Scarlet, the Struggling Orca, Now Presumed Dead

Scarlet, or J50 swimming.
Scarlet, or J50, a struggling and starving 3-year-old orca (Orcinus orca), is now presumed dead. (Image credit: Katy Foster/NOAA Fisheries permit no. 18786-03)

After a remarkable month-long cooperative effort to save a young, ailing orca (Orcinus orca) named Scarlet, or J50, authorities now presume the animal is dead because she hasn't been spotted in more than two weeks, King 5 News reported

Scarlet's death means the subpopulation of endangered southern resident killer whales now includes only 74 individuals, down from 98 individuals in 1995, according to the National Oceanic and Atmospheric Administration (NOAA)

Scarlet was a 3-year-old female who was part of the J pod, one of three small groups of orcas (also called killer whales) within the southern resident killer whale subpopulation. [In Photos: Response Teams Try to Save Starving Killer Whale]

The J pod also includes J35, or Tahlequah, a female whose calf died a half-hour after it was born on July 24. Biologists watched the grieving mother carry her dead calf around for hundreds of miles and an unprecedented 17 days.

Since early August, teams of biologists and veterinarians in Washington and Canada have worked together to closely monitor Scarlet's health. When weather conditions allowed, the teams collected breath and fecal samples from Scarlet and administered antibiotics through a dart.

As part of the rescue effort, fishermen with the Lummi Nation, a Native American tribe in western Washington, attempted to feed Scarlet fresh salmon by delivering the live fish through a tube placed in the water and pointed in her general direction. They're not sure if Scarlet chowed down on the easy prey, but even if she did, her health continued to decline.

On Sept. 12, NOAA announced that it was formulating a plan to capture Scarlet and bring her into captivity for rehabilitation. But Scarlet disappeared before the capture could be executed.

NOAA initiated an intense search using resources from air, land and sea with help from the U.S. Coast Guard, the Center for Whale Research and the West Coast Marine Mammal Stranding Network, among others. But now, after more than two weeks of thorough searching, Scarlet hasn't been found, NOAA reported.

Experts now have little choice but to assume the young orca is dead. And because she had become so thin and had very little blubber, her body likely sank to the seafloor, Lynne Barre, a biologist with NOAA, told Kiro 7.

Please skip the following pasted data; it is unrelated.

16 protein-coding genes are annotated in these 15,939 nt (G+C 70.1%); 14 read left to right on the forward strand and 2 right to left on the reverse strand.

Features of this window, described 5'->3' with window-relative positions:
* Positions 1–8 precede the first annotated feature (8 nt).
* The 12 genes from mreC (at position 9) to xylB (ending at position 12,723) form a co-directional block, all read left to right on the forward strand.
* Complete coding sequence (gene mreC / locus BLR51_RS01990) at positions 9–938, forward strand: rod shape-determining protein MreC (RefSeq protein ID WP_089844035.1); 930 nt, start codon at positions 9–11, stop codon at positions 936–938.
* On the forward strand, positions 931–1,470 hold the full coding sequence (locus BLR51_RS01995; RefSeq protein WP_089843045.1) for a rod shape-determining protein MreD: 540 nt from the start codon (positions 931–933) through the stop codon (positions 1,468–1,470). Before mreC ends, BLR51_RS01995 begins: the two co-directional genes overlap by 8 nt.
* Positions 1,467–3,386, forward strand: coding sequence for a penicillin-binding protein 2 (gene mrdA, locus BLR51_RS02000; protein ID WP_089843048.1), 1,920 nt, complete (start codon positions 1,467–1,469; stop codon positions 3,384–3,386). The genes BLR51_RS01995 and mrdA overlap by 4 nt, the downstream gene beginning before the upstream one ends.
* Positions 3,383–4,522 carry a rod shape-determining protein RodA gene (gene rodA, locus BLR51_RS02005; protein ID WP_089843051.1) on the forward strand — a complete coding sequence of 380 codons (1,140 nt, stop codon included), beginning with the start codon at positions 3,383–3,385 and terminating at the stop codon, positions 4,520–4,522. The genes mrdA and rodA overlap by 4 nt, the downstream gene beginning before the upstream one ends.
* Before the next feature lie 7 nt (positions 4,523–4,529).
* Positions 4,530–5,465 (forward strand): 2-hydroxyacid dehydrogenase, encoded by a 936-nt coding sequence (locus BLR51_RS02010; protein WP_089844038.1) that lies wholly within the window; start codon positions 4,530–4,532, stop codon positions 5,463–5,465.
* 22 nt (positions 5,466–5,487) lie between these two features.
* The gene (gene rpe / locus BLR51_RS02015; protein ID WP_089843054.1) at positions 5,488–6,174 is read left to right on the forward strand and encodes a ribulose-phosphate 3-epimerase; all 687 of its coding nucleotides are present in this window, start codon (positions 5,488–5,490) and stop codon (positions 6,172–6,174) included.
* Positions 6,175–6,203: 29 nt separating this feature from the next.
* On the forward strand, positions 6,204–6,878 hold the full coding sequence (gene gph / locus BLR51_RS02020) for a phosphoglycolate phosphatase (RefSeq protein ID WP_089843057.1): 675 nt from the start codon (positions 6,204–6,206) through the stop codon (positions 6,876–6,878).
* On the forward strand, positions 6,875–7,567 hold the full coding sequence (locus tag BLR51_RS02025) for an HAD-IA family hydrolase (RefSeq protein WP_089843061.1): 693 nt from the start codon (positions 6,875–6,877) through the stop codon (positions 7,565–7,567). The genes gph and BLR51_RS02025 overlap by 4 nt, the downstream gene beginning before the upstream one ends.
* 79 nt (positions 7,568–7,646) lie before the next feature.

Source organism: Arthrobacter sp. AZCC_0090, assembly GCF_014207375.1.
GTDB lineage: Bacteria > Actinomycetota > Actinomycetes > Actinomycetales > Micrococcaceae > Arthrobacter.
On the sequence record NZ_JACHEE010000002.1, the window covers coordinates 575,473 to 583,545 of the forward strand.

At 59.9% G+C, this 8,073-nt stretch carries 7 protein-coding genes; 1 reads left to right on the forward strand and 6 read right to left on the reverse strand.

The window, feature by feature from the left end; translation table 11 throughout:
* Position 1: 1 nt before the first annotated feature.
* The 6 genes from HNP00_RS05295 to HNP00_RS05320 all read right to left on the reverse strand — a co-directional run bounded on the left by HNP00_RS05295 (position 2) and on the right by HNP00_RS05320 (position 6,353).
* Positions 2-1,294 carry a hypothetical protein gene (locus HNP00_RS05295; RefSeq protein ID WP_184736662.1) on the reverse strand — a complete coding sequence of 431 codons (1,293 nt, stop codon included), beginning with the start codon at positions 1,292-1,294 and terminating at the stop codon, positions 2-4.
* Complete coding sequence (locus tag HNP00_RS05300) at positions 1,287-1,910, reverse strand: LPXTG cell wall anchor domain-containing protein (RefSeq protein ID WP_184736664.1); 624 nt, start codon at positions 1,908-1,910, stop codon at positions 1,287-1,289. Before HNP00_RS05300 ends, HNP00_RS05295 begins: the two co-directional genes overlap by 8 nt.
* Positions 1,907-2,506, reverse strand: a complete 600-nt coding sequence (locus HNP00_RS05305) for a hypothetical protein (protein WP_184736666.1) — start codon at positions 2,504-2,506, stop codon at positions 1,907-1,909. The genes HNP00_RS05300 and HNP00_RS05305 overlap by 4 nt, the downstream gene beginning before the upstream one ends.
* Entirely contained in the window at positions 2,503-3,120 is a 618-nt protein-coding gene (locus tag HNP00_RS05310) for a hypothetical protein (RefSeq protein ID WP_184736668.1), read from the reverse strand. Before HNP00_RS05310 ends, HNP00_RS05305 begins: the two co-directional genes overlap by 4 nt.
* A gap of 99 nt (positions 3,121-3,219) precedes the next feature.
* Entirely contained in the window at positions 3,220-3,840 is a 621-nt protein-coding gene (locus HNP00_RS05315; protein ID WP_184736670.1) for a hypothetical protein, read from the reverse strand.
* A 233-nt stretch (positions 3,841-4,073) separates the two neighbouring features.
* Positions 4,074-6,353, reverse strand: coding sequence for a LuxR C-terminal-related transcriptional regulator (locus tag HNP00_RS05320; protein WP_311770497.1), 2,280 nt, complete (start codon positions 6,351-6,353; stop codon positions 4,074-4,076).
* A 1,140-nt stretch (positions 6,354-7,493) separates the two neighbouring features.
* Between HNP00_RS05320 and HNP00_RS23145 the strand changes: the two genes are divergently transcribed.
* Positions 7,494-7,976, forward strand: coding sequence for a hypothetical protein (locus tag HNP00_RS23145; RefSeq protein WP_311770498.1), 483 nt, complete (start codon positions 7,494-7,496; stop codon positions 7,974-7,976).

Scarlet's death has inspired renewed efforts to conserve this dwindling population of orcas. Dr. Joe Gaydos, a veterinarian with the University of California, Davis, Wildlife Health Center, who was part of Scarlet's rescue team, is now compiling an electronic medical health database for members of Scarlet's family, with hopes that it could help diagnose future ailments, reported King 5 News.

The orca deaths have also reinvigorated petitions to remove dams in an effort to revive salmon populations and replenish the orcas' main food source, The Seattle Times reported. And at the end of last week, American and Canadian negotiators agreed to renew the Pacific Salmon Treaty, which governs salmon harvest and research throughout the Pacific Northwest region, National Fisherman reported.

Several nonprofit wildlife and environmental groups in the northwest Washington area organized a memorial service that was held last Friday (Sept. 21) in honor of both Scarlet and Tahlequah's calf. The invitation led with the message, "First, we mourn, then, we organize."

Original article on Live Science.

Kimberly Hickok
Live Science Contributor

Kimberly has a bachelor's degree in marine biology from Texas A&M University, a master's degree in biology from Southeastern Louisiana University and a graduate certificate in science communication from the University of California, Santa Cruz. She is a former reference editor for Live Science and Her work has appeared in Inside Science, News from Science, the San Jose Mercury and others. Her favorite stories include those about animals and obscurities. A Texas native, Kim now lives in a California redwood forest.